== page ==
Of the mid-twentieth-century European imperial powers, only the Netherlands experienced foreign occupation during World War II, followed soon after by the declaration of independence of the East Indies, its prized possession. I argue that the first series of events constituted a “cultural trauma,” and that, after May 1945, Dutch politicians and pundits viewed developments in Indonesia through this lens of wartime trauma. By the year's end, political actors had begun to interpret the recent metropolitan past and the developing Indonesian conflict according to the same rhetorical framework, emphasizing binaries such as “resistance versus collaboration.” While those on the political Left analogized the two conflicts in order to promote a negotiated settlement, their opponents hoped that, by refusing to recognize Sukarno's Republic of Indonesia, the Netherlands could avoid a second and perhaps even more damaging cultural trauma.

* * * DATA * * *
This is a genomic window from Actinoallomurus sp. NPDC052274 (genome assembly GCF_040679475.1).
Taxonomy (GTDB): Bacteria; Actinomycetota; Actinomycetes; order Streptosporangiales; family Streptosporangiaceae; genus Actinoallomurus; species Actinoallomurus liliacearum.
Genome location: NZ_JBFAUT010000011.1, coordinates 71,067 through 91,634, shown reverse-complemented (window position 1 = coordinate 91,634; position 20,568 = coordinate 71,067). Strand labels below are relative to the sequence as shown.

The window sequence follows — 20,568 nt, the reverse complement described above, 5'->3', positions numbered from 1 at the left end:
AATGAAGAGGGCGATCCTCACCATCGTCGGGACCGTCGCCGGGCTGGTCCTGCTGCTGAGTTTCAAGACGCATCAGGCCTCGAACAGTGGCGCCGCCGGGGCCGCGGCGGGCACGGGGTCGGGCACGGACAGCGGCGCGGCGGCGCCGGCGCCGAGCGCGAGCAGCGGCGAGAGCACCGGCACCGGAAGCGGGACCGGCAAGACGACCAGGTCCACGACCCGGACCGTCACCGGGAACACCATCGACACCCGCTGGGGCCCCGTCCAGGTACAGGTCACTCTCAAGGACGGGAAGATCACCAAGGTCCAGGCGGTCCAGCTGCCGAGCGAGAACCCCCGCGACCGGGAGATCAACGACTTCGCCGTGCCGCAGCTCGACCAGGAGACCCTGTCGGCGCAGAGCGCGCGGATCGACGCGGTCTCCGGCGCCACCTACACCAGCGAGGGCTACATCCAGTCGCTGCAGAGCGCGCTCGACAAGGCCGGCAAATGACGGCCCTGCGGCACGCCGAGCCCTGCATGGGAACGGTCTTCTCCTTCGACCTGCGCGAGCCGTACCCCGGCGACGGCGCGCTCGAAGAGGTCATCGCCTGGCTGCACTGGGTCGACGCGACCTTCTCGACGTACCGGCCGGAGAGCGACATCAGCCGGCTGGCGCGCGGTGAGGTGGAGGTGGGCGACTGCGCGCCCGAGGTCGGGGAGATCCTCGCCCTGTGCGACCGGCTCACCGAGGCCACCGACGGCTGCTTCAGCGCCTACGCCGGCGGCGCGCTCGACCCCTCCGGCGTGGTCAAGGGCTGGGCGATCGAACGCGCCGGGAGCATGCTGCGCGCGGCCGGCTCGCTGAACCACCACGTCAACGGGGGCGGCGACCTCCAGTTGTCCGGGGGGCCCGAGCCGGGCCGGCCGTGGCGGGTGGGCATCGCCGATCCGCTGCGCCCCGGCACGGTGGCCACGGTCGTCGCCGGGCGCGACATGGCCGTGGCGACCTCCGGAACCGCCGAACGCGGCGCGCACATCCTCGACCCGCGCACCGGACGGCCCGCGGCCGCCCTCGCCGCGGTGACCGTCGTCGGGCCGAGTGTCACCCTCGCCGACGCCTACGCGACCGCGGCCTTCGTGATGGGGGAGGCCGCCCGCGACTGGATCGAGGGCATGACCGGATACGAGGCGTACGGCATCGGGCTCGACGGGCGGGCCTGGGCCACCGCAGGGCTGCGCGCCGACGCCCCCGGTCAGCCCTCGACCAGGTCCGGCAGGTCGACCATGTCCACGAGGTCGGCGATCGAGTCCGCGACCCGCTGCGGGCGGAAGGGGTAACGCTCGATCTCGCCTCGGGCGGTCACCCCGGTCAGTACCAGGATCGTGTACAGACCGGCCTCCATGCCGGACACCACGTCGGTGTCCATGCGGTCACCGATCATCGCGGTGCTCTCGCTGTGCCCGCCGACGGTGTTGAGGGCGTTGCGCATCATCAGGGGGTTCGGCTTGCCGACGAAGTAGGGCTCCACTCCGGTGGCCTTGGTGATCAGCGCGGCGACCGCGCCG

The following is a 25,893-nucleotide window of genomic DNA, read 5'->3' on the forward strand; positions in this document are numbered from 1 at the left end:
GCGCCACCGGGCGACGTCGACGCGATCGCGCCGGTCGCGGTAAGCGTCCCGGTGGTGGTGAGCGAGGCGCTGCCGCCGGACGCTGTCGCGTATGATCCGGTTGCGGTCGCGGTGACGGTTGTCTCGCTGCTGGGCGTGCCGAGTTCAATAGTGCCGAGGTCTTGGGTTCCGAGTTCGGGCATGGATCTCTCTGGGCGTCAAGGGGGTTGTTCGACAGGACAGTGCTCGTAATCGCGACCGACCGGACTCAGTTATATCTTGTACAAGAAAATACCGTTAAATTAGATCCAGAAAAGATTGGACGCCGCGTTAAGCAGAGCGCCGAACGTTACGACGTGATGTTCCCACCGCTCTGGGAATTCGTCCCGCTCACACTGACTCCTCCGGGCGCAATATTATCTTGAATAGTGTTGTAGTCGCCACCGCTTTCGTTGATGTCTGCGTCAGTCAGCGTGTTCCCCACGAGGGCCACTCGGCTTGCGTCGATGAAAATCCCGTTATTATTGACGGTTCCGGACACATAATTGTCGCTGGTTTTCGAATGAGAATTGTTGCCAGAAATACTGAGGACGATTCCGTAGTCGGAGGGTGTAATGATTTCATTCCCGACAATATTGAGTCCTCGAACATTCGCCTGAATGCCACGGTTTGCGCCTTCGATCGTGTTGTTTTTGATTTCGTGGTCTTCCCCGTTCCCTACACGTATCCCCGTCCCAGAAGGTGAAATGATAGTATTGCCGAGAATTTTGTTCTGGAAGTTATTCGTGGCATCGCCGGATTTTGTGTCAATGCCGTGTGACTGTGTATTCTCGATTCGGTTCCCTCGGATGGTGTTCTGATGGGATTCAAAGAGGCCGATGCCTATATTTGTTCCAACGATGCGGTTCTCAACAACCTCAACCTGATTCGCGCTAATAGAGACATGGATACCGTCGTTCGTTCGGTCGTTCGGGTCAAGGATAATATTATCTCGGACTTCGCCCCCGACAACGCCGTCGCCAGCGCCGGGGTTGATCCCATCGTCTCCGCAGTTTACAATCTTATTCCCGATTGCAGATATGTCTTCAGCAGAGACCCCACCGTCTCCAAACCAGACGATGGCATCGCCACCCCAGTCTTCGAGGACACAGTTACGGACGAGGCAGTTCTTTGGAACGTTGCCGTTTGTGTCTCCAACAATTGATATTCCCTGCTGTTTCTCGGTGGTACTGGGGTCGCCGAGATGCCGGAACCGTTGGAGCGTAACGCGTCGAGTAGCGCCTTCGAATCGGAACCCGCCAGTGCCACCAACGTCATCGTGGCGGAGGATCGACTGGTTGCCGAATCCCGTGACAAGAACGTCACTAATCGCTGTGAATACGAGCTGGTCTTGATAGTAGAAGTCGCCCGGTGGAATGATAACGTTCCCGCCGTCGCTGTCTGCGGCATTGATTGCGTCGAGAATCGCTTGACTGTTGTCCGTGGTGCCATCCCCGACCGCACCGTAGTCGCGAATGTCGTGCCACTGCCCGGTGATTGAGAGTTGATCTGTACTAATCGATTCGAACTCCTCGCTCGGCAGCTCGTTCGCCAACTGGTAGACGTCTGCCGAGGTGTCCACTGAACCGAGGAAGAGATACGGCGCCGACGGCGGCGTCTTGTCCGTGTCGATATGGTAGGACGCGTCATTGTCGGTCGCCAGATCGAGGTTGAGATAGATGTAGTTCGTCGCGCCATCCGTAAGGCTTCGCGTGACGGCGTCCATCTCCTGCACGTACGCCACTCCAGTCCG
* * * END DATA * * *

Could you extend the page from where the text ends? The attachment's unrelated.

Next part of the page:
Dutch Political Culture and the Indonesian Question in 1945
Jennifer L. Foray
under the authoritarian civilian leader Sukarno. The seizure of power by the military under Soeharto in 1967, involving a bloody coup, thus represented a political deviation from democracy to totalitarianism. To legitimize this drastic and sudden change
Democracy in ASEAN
“democracy with adjectives.” For example, former head of state Than Shwe referred to “discipline-flourishing democracy” in Myanmar (before the 2011–2012 democratic reforms). Before its democratic transition in 1998, Indonesia experienced Sukarno’s “guided